Penn women’s basketball fell to Duke, 66-50, at Cameron Indoor Stadium in Durham, N.C. in the early afternoon of Black Friday, but the Quakers showed enough to quench any suspicions that the team’s 4-0 start, which was the best in program history, was a fluke.
The final scoreline and its 16-point margin of defeat on their own don't scream, “Everything is okay,” but after falling behind early and struggling mightily from the field all day, the Red and Blue demonstrated the toughness and togetherness that constitute the foundations of winning teams.
What’s more is that even on a day when shots weren’t falling, the defense held its ground. Duke (5-2) managed just 66 points — nearly 10 below their season average, which features three outings putting up 58 or fewer points — and they did it with some outstanding shooting. The Blue Devils shot 24-for-51 from the field, good for 47.1%, a good mark for anyone, including a team like Duke, which is shooting 42.9% on the year.
Not only did the Quakers (4-1) make Duke work for its victory, but they did it in a tough road environment against one of the more successful programs in college basketball. The Red and Blue hadn’t yet faced any serious competition during the 2019-2020 campaign, so they should take confidence from the fact that they were definitely capable of hanging with favored opponents.
Another source of potential comfort is that Penn didn’t get strong performances from a number of players on whom it can typically rely. Junior center Eleah Parker had as bad an offensive performance as she has ever had for the Quakers. In 31 minutes, she went 2-for-9 from the field for four points, and she managed just four rebounds. That said, she chipped in on the other end of the floor with two blocks and four steals.
Senior leaders Kendall Grasela and Phoebe Sterba struggled from the floor as well. Sterba shot 2-for-9 from beyond the arc and 30% overall en route to registering eight points, and Grasela was held scoreless after missing each of the five shots that she attempted.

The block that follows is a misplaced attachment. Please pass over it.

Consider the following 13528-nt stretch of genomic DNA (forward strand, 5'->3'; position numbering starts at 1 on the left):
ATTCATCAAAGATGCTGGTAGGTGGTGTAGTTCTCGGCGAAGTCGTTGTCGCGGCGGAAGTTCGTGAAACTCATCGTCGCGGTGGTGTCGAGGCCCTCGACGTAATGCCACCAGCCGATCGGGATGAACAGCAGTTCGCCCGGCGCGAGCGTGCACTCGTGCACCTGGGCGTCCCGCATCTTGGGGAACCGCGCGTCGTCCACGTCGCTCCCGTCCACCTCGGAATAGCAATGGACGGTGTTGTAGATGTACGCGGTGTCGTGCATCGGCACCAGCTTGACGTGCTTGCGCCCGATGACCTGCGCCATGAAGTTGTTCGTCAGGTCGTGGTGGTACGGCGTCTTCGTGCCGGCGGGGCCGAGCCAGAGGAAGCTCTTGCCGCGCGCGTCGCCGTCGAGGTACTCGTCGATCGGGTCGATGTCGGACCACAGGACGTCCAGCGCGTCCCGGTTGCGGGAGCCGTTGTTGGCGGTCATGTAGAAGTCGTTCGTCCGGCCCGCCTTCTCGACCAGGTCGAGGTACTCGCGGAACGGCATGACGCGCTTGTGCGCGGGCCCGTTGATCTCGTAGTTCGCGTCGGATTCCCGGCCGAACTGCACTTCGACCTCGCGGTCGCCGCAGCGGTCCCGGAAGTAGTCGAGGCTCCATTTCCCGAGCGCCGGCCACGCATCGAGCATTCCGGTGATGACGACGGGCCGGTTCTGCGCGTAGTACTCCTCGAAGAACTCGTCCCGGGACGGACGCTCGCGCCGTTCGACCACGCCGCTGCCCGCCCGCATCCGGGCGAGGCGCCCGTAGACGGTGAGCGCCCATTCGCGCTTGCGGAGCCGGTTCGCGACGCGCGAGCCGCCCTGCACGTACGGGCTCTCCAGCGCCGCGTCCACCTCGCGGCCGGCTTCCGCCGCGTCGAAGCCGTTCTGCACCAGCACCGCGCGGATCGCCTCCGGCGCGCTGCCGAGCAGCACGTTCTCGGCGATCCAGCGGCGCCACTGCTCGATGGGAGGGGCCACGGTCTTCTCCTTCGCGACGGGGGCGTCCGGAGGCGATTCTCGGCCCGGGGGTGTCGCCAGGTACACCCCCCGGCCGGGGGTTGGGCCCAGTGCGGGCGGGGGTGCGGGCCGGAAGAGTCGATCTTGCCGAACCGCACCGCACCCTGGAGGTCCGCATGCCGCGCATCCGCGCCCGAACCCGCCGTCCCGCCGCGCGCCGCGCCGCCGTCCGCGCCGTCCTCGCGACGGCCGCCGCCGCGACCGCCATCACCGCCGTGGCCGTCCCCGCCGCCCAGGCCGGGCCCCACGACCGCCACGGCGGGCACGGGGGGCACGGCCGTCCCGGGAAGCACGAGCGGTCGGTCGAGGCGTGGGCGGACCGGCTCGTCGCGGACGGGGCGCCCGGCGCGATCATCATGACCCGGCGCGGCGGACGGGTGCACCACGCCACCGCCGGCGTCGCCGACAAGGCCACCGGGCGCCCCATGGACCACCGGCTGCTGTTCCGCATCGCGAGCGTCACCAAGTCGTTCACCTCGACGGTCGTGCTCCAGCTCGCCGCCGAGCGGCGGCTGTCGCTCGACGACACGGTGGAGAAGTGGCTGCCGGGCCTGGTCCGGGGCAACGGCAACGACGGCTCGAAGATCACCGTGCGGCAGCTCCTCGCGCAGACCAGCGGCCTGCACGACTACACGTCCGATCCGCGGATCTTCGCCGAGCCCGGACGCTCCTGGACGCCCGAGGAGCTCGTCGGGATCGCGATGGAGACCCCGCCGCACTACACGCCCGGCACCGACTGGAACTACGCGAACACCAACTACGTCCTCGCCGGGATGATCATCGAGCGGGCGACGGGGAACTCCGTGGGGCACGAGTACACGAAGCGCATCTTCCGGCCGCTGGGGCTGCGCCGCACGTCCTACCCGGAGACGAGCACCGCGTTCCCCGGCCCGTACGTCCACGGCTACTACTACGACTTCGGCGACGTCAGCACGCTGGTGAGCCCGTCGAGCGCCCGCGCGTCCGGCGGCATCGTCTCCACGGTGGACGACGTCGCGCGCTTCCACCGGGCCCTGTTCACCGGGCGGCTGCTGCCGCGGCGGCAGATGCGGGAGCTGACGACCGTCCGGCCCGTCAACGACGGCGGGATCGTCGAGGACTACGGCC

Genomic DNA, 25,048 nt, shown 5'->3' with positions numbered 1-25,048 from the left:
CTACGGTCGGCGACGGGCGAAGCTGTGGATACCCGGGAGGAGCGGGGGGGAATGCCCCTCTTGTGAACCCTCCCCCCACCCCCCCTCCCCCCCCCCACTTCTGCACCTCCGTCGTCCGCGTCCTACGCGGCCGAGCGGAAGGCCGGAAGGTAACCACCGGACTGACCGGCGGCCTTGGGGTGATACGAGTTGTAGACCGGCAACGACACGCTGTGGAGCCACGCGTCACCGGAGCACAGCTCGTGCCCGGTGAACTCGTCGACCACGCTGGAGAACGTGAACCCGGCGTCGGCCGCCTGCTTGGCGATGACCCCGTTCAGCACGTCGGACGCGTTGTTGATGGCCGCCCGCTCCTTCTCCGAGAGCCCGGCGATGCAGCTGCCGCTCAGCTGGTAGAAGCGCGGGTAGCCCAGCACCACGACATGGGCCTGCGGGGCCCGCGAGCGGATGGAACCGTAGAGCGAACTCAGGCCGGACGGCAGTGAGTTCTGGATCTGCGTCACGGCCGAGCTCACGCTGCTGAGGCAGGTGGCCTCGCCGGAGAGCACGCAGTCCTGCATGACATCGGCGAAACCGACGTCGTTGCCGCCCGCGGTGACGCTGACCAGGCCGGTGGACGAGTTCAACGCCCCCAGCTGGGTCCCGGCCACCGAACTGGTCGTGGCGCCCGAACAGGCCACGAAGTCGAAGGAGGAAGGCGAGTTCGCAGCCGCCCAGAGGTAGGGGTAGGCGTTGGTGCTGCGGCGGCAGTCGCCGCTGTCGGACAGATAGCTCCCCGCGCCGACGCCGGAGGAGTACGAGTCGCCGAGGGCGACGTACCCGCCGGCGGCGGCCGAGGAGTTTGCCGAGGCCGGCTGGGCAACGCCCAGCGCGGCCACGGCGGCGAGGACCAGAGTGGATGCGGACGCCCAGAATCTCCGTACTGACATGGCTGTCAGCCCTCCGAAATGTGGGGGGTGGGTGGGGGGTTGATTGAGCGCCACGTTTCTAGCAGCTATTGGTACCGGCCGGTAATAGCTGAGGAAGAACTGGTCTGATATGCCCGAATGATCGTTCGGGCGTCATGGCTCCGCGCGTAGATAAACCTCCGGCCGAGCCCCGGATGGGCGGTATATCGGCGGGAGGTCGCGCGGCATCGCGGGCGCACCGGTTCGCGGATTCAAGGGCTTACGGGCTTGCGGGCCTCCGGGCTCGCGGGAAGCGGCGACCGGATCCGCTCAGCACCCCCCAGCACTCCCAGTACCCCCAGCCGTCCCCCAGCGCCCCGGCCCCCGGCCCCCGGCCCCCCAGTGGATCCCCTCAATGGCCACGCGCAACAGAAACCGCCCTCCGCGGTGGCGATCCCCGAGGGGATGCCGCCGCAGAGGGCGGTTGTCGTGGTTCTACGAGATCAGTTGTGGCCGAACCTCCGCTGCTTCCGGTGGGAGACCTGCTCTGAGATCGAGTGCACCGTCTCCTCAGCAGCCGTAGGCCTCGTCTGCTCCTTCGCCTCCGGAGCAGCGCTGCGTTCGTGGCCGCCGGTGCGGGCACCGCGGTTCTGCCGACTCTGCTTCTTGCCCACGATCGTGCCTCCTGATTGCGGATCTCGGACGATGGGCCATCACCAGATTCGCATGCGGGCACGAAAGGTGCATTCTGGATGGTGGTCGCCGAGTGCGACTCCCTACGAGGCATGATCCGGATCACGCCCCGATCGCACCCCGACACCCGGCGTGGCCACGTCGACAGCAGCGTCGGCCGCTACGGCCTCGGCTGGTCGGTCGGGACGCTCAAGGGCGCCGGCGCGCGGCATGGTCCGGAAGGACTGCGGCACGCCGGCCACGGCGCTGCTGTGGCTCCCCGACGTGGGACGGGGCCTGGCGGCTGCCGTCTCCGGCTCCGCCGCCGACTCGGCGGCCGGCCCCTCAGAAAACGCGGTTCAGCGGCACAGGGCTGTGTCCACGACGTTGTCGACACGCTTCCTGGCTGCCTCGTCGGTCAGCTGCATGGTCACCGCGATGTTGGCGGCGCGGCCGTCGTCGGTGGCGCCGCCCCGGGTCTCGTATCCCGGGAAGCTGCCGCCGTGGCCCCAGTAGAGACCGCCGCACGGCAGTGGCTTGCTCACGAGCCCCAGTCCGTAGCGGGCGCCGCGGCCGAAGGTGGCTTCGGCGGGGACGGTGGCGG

Back to positivity, though.
While those experienced players didn’t show up in the way they likely expected of themselves, some newer faces who had already impressed before the matchup with Duke had promising afternoons.
Freshman guard Kayla Padilla, like the entire team, couldn’t get into a great offensive rhythm, but she still finished with 15 points. She was averaging 18.8 points per contest going into the game, and that sort of output doesn’t look as though it will change too dramatically. She played 39 minutes — tied with Duke star Haley Gorecki for the most of any player on the day — and finished with more assists than turnovers, at four and three, respectively.
Additionally, Kennedy Suttle continued her solid run of play to begin the season. In 31 minutes, the sophomore forward scored 11 points on 4-for-9 shooting, and she added five rebounds, of which three were offensive, one block, and three steals.
At the end of the day, Penn lost because it couldn’t hit shots when it mattered, and Duke could. It was impressive for the Quakers to respond in the way they did in the second half after falling behind, 34-13, with 4:13 remaining in the second quarter. After outscoring the Blue Devils 22-11 in the third, the lead was just 49-44.
A closer look at the game’s statistics shows that, aside from shooting, the teams weren’t too far apart. Each had 16 assists, and the Red and Blue committed 12 turnovers, seven fewer than the 19 they forced from Duke. Penn had more points off turnovers, more bench points, and more blocks than its opponent.
The only glaring disparities come in the defensive rebounding and personal foul departments, where Duke picked up 13 more defensive rebounds — the Quakers provided plenty of misses to collect — and were called for just eight fouls in comparison to the Red and Blue’s 18. Not necessarily home cooking, but the home team did take 12 more free throws.
All in all, there’s plenty of good for Penn women’s basketball to take from this game. Duke was the best remaining opponent on the Quakers’ schedule before Ivy League play begins with their Jan. 11 home contest against Princeton and Bella Alarie, the team's defending Ivy League Player of the Year. The Red and Blue made it a game even when playing relatively poorly against a good team.